Robert Corace is the executive vice president of digital disruption at SoftServe, a digital solutions company. As a seasoned industry professional with more than 25 years of experience leading sales and implementation teams, technology groups and global delivery centers, Corace is an expert in digital and technology enablement, digital transformation, digital disruption and digital futurism.
We recently checked in with Robert to get his insight on Big Data and current trends in data and the Internet of Things (IoT). Here’s what he shared:
Can you talk about SoftServe’s mission? What sets you apart from your competitors?
SoftServe was founded in 1993, and we have more than 20 years of experience building cutting-edge business solutions for clients all over the world, ranging from the Fortune 1000 enterprises to some of the world’s largest technology and services firms.
Our motto is “Experience Matters,” and this is at the core of who we are and how we serve our clients. Our “Think. Iterate. Deliver.” process enables us to engage with our clients across the innovation journey. We partner with our clients to design, create and build extraordinary experiences, that are instilled with user empathy and facilitate meaningful transformation. Our clients – and their end customers and users – are at the heart of everything that we do.
SoftServe’s differentiators include our people, proprietary processes and IP. With our unique twist on experience design, prototyping, UI/CX, architecture and development, we set ourselves apart from others in our space who struggle to create and put forth a cohesive and aligned team that can ensure constant and predictable delivery.
Our focused and purposefully designed platforms, IP and accelerators allow our clients to increase quality, decrease time to market and increase time to ideation across the digital experience. One of our most recent creations, BioLock, was listed as finalist by the 2017 SXSW Interactive Innovation Awards in the Smart Cities category.
Why is digital transformation so critical to businesses today?
The technology sector has been discussing digital transformation since the 1990s, and the term has become the buzzword of the day. But the momentum it has gained recently is the direct result of the changes that industries all over the world are experiencing right now.
We are on the threshold of fundamental changes to the way that business and business transactions are being done. In other words, everything that companies did before is no longer enough. Customers demand unique, personalized and thoughtful experiences.
Many organizations have an inordinate amount of data about their customers just sitting there (and consumers are becoming increasingly sophisticated, which means they understand there is wasted opportunity). There’s just no excuse why this data is not being used to make the omni-channel user experience connected and flawless.
Consumers have become digital, and all domains, from chain stores and restaurants to healthcare, education and governmental bodies, need to meet their expectations. However, many companies are not yet equipped to extract analytics from the collected data or react to customer demands quickly enough. Digital disruption is necessary to help them adjust their organizations to what the market requires and match their clients’ expectations.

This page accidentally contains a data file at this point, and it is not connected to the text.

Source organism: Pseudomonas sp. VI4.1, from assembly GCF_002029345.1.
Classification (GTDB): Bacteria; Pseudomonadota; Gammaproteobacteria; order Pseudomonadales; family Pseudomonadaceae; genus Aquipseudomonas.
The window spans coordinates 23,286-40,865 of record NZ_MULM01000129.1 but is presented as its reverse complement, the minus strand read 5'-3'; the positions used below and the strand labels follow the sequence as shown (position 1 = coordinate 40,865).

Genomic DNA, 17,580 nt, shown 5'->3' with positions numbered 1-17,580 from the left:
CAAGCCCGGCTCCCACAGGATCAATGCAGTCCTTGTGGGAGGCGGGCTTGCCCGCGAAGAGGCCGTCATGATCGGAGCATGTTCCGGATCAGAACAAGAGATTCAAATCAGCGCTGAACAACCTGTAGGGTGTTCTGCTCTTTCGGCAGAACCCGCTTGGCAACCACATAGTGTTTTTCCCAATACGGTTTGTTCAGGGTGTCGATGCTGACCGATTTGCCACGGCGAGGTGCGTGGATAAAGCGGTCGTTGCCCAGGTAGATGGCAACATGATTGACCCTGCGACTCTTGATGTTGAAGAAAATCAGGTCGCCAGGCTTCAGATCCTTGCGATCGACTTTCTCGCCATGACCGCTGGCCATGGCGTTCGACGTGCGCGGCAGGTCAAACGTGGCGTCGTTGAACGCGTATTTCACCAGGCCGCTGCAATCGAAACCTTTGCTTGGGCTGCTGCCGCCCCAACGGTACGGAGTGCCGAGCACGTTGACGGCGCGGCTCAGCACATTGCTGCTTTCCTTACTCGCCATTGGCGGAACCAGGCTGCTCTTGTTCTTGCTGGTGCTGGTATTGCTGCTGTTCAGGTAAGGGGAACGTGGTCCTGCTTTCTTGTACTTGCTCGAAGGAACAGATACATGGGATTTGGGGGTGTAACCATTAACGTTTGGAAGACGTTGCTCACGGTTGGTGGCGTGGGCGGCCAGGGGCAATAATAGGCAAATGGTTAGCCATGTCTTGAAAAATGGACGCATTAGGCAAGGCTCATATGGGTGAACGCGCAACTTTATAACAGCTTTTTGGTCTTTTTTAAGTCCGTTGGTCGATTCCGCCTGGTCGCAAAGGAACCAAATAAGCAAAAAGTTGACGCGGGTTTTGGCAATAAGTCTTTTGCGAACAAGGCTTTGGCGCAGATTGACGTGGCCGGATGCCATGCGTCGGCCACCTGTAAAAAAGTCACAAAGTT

And organizations realize this, too. In fact, a recent digital transformation survey conducted by SoftServe revealed that 72 percent of organizations have already implemented a transformative strategy, either across their entire business or some parts of it. And, a further 25 percent plan to adopt such transformative strategies in the future.
What should businesses be doing in IT today to prepare for the future?
First of all, just as consumers have become digital, businesses need to be digital, too. It means becoming a part of digital ecosystems, learning about your consumers’ likes and needs (here again comes Big Data and analytics), their preferences, and their expectations. IT can no longer be considered a separate division or a separate industry. Every company that wants to sell to digital consumers will need to be, in some respects, an IT company – and having a website or online shopping channels will not cut it.
We’re now at a stage when crafting your offerings based on consumer groups no longer makes sense. The whole user experience needs to be reinvented, hence a need for user empathy and design thinking to track the customer journey from the very beginning and make it better next time, every time. Companies have enough data to make their offerings targeted not at a couple of groups, but at every consumer individually.
And when I say users or consumers, I don’t only mean paying clients. Your employees are users, too. Your partner organizations and vendors, as well. The clients of your clients. It’s an extended network, and each part of it can be vastly disrupted and improved via digitalization.
For more on challenges driving digital transformations, watch our webcast which highlights the results from Syncsort’s recent annual Hadoop survey.
In the second installment of this two-part interview, Corace discusses how the results of recent research on digital transformation highlight the common challenges organizations face, and discusses some of the innovative strategies to meet those challenges.